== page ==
One century ago, while exploring the South American wilderness in search of lost cities and hidden treasures, explorer Hiram Bingham battled the high altitudes, fast-flowing rivers and thick Peruvian jungle to take his first glimpse of the magnificent ruins of Machu Picchu.
Luckily, for those wanting to travel to the city by foot today the path isn’t nearly as treacherous, thanks to the 26-miles of Inca Trail walking route that wind through various religious and archaeological sites on the way to Machu Picchu.
Those wanting to endure this monumental trek should allow four days and be warned that the epic journey is no walk in the park. Careful preparation is therefore required.
Here’s their guide on how best to prepare for this incredible trip:
BOOK A PERMIT
Before you can even consider following in the footsteps of Hiram Bingham, you’ll need to ensure you have a permit. This must booked no later than 90 days before your departure.
You can also book through a tour operator who will ensure that these details are organized on your behalf. Only 500 people are allowed on the track per day and places fill up quickly, so try to book as far ahead as you can.
HIRE A GUIDE
Out of the 500 people on the trail, only 200 are hikers. The others are porters, cooks and guides. The area along the trail and around Machu Picchu is protected by the Peruvian state, so hikers must be accompanied by a guide at all times.
If you’re booking through a tour operator they can organize these for you. Porters may seem a luxury, but when you’re battling the altitude and steep steps you’ll be relieved to have someone who is used to the trail carrying your tent and sleeping gear.
The Inca path takes visitors through rugged mountain pathways and steep inclines, so the journey can be challenging and is not for the faint hearted. It is not recommended to those with a lower fitness level.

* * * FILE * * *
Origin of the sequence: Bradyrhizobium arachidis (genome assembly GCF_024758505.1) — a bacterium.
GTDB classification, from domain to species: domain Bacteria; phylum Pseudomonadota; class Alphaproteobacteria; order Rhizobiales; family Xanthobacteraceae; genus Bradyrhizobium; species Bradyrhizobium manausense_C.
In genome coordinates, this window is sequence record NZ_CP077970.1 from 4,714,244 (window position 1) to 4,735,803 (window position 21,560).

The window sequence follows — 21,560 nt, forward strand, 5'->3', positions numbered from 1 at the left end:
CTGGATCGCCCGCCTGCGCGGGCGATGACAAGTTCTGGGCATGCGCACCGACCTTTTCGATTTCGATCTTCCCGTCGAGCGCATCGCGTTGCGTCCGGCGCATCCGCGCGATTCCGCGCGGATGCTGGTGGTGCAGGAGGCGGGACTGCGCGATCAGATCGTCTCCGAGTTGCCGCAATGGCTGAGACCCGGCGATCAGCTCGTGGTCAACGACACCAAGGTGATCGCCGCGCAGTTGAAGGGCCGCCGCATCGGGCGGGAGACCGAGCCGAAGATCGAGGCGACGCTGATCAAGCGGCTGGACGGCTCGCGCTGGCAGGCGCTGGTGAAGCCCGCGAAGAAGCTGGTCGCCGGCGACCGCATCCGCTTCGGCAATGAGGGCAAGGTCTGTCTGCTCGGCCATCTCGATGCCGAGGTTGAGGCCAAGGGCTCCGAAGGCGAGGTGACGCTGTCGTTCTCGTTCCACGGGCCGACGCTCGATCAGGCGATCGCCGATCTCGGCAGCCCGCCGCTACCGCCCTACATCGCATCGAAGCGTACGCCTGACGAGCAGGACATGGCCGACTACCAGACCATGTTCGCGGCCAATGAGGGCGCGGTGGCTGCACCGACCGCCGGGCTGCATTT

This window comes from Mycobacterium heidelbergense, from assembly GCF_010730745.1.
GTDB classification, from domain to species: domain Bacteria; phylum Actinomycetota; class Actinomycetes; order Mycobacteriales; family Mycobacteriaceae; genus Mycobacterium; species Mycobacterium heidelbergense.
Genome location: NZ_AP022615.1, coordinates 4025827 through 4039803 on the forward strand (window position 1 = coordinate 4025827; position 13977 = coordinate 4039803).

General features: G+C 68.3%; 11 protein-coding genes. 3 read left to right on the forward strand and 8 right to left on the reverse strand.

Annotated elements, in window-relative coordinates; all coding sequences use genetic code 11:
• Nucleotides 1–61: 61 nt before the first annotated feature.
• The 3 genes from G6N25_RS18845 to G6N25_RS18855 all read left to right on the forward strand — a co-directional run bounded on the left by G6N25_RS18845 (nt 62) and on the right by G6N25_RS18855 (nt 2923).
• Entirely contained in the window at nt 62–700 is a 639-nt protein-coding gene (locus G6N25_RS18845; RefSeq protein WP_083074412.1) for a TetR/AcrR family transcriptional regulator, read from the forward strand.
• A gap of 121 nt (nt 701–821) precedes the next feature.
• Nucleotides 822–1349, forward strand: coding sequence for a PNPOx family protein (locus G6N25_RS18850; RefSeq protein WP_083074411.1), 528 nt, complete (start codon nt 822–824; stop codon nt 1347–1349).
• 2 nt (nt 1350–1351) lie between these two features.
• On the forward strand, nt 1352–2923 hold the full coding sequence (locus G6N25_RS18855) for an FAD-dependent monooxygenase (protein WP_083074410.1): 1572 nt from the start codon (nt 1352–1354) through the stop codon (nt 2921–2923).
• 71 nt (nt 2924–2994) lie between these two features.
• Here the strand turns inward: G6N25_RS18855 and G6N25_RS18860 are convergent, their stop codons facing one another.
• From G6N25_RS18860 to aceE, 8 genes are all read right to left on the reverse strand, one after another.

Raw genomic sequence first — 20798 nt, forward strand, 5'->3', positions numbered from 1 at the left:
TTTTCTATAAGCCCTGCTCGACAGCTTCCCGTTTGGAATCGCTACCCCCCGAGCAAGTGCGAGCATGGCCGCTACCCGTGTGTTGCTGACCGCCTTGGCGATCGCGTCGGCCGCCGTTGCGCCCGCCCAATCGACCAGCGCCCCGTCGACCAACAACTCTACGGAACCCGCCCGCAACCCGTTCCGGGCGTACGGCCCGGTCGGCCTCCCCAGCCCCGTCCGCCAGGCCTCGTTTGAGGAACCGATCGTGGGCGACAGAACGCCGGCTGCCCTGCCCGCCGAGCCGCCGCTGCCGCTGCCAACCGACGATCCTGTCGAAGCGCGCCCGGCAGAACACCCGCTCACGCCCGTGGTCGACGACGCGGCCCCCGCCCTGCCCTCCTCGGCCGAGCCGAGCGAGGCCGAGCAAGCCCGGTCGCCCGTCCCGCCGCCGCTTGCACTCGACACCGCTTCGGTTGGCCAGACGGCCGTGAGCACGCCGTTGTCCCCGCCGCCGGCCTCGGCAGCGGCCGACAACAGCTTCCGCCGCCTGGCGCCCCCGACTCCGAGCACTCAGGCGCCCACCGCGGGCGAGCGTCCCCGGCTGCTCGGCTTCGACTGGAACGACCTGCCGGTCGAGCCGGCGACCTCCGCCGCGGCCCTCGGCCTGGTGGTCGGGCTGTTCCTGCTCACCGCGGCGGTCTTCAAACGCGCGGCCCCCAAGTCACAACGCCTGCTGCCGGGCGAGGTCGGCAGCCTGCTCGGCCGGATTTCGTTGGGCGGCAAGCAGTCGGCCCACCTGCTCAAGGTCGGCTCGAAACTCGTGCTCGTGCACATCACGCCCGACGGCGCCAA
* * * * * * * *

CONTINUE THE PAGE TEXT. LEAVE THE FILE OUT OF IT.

In order to prepare your body for the physical demands of the trek it is advised to participate in regular hill walking and stair climbing in order to condition your lower body for the lengthy trail. The best training for the Inca Trail is to carry a weighted pack up and down hills.
ACCLIMATIZE TO THE ALTITUDE
Make sure you give yourself time to acclimatize to the high altitude before setting off on the Inca Trail—altitude sickness can be exhausting and is likely to hold you back on the physically demanding journey.
Spending a few days in Cusco before the hike should give your body time to acclimatize and stop you feeling breathless or dizzy during the trek.
The right kit means a happy, healthy and safe trekker, so make sure to pack everything that you will need without overloading yourself.
Many items can be hired in Cusco if you don’t have them already. If you have opted to trek with a tour company they should have most of the larger items you need, such as a tent and food items.
For your own personal use, make sure to pack the following items:
- A backpack—around 65 liters should be fine
- Comfortable walking boots with good ankle support
- A sleeping bag
- Warm and cool clothes, for all weather eventualities
- A waterproof jacket and trousers
- Sun cream
- A torch
- A basic first aid kit
- Insect repellent
- A hat
- A water bottle and water purification tables
- A money belt, passport and money
- Your camera
PREPARE FOR EARLY MORNINGS
As you’ll be trekking for most of the day, early mornings will be required. It may be tempting to stay up late each night with your group, but it’s important to make sure you’ve had enough sleep so you are fit and fresh to keep going the next day. The early rises are worth it though, as you can spend more time enjoying the trek and setting up camp before the sun sets in the evening. Getting up early on the final day means you can reach the Sun Gate, which offers stunning views over Machu Picchu, in time to see the rising sun peek over the mountains and through the gate.
Gap Adventures specializes in adventure travel and offers a range of Inca Trail packages that incorporate acclimatization time, visits to local markets and the nearby Sacred Valley, with a four-day Inca Trail. For more information visit the Peru tours page or call 0844-272-0000.